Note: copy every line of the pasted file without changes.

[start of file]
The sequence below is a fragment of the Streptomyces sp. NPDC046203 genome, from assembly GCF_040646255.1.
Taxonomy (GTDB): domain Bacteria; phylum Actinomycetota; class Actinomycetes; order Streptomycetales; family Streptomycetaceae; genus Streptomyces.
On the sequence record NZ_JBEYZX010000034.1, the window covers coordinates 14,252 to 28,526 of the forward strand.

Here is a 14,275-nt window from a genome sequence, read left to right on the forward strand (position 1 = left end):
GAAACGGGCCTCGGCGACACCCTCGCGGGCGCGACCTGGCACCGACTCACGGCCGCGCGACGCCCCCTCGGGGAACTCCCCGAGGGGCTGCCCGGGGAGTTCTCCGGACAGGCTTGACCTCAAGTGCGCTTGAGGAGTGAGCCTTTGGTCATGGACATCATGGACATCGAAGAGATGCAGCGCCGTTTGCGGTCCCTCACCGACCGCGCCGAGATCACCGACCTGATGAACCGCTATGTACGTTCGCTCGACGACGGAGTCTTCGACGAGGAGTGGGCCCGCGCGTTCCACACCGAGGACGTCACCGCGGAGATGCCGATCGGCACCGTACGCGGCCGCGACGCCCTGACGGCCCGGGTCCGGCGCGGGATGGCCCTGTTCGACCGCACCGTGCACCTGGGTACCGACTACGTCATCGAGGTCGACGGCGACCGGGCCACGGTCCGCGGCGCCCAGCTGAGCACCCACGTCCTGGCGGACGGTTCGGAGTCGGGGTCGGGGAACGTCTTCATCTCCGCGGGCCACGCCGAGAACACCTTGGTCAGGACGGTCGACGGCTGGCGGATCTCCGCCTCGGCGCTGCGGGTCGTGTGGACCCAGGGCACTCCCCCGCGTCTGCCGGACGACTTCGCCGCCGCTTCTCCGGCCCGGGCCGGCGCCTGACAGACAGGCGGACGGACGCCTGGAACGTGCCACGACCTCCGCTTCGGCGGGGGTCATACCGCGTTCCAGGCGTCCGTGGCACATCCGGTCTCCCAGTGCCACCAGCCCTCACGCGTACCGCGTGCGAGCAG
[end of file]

The sequence below is a fragment of the Streptomyces sp. NPDC046203 genome, from assembly GCF_040646255.1.
Taxonomy (GTDB): domain Bacteria; phylum Actinomycetota; class Actinomycetes; order Streptomycetales; family Streptomycetaceae; genus Streptomyces.
On the sequence record NZ_JBEYZX010000034.1, the window covers coordinates 14,252 to 28,526 of the forward strand.

Here is a 14,275-nt window from a genome sequence, read left to right on the forward strand (position 1 = left end):
GAAACGGGCCTCGGCGACACCCTCGCGGGCGCGACCTGGCACCGACTCACGGCCGCGCGACGCCCCCTCGGGGAACTCCCCGAGGGGCTGCCCGGGGAGTTCTCCGGACAGGCTTGACCTCAAGTGCGCTTGAGGAGTGAGCCTTTGGTCATGGACATCATGGACATCGAAGAGATGCAGCGCCGTTTGCGGTCCCTCACCGACCGCGCCGAGATCACCGACCTGATGAACCGCTATGTACGTTCGCTCGACGACGGAGTCTTCGACGAGGAGTGGGCCCGCGCGTTCCACACCGAGGACGTCACCGCGGAGATGCCGATCGGCACCGTACGCGGCCGCGACGCCCTGACGGCCCGGGTCCGGCGCGGGATGGCCCTGTTCGACCGCACCGTGCACCTGGGTACCGACTACGTCATCGAGGTCGACGGCGACCGGGCCACGGTCCGCGGCGCCCAGCTGAGCACCCACGTCCTGGCGGACGGTTCGGAGTCGGGGTCGGGGAACGTCTTCATCTCCGCGGGCCACGCCGAGAACACCTTGGTCAGGACGGTCGACGGCTGGCGGATCTCCGCCTCGGCGCTGCGGGTCGTGTGGACCCAGGGCACTCCCCCGCGTCTGCCGGACGACTTCGCCGCCGCTTCTCCGGCCCGGGCCGGCGCCTGACAGACAGGCGGACGGACGCCTGGAACGTGCCACGACCTCCGCTTCGGCGGGGGTCATACCGCGTTCCAGGCGTCCGTGGCACATCCGGTCTCCCAGTGCCACCAGCCCTCACGCGTACCGCGTGCGAGCAG